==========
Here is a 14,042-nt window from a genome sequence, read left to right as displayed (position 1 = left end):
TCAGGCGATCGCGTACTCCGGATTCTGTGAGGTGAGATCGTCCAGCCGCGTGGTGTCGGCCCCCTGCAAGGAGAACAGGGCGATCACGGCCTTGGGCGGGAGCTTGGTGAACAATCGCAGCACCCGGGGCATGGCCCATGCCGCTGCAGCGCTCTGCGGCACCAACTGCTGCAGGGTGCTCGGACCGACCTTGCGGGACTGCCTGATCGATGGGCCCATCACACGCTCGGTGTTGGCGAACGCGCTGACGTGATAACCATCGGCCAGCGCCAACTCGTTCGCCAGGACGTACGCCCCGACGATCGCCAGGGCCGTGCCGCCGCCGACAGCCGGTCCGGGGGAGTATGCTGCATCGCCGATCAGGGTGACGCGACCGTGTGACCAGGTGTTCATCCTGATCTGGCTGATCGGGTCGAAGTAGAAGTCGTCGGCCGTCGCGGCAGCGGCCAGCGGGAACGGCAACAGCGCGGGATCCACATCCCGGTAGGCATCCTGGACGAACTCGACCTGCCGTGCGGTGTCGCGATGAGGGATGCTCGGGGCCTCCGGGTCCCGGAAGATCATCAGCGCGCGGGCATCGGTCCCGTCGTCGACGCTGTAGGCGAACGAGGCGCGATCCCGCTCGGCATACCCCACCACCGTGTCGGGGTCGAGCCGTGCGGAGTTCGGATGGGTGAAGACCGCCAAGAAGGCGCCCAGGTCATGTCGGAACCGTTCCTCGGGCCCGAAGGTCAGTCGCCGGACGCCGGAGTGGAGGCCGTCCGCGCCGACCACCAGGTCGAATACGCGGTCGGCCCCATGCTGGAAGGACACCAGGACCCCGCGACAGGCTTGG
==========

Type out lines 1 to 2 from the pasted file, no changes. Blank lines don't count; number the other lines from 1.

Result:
Here is a 14,042-nt window from a genome sequence, read left to right as displayed (position 1 = left end):
TCAGGCGATCGCGTACTCCGGATTCTGTGAGGTGAGATCGTCCAGCCGCGTGGTGTCGGCCCCCTGCAAGGAGAACAGGGCGATCACGGCCTTGGGCGGGAGCTTGGTGAACAATCGCAGCACCCGGGGCATGGCCCATGCCGCTGCAGCGCTCTGCGGCACCAACTGCTGCAGGGTGCTCGGACCGACCTTGCGGGACTGCCTGATCGATGGGCCCATCACACGCTCGGTGTTGGCGAACGCGCTGACGTGATAACCATCGGCCAGCGCCAACTCGTTCGCCAGGACGTACGCCCCGACGATCGCCAGGGCCGTGCCGCCGCCGACAGCCGGTCCGGGGGAGTATGCTGCATCGCCGATCAGGGTGACGCGACCGTGTGACCAGGTGTTCATCCTGATCTGGCTGATCGGGTCGAAGTAGAAGTCGTCGGCCGTCGCGGCAGCGGCCAGCGGGAACGGCAACAGCGCGGGATCCACATCCCGGTAGGCATCCTGGACGAACTCGACCTGCCGTGCGGTGTCGCGATGAGGGATGCTCGGGGCCTCCGGGTCCCGGAAGATCATCAGCGCGCGGGCATCGGTCCCGTCGTCGACGCTGTAGGCGAACGAGGCGCGATCCCGCTCGGCATACCCCACCACCGTGTCGGGGTCGAGCCGTGCGGAGTTCGGATGGGTGAAGACCGCCAAGAAGGCGCCCAGGTCATGTCGGAACCGTTCCTCGGGCCCGAAGGTCAGTCGCCGGACGCCGGAGTGGAGGCCGTCCGCGCCGACCACCAGGTCGAATACGCGGTCGGCCCCATGCTGGAAGGACACCAGGACCCCGCGACAGGCTTGG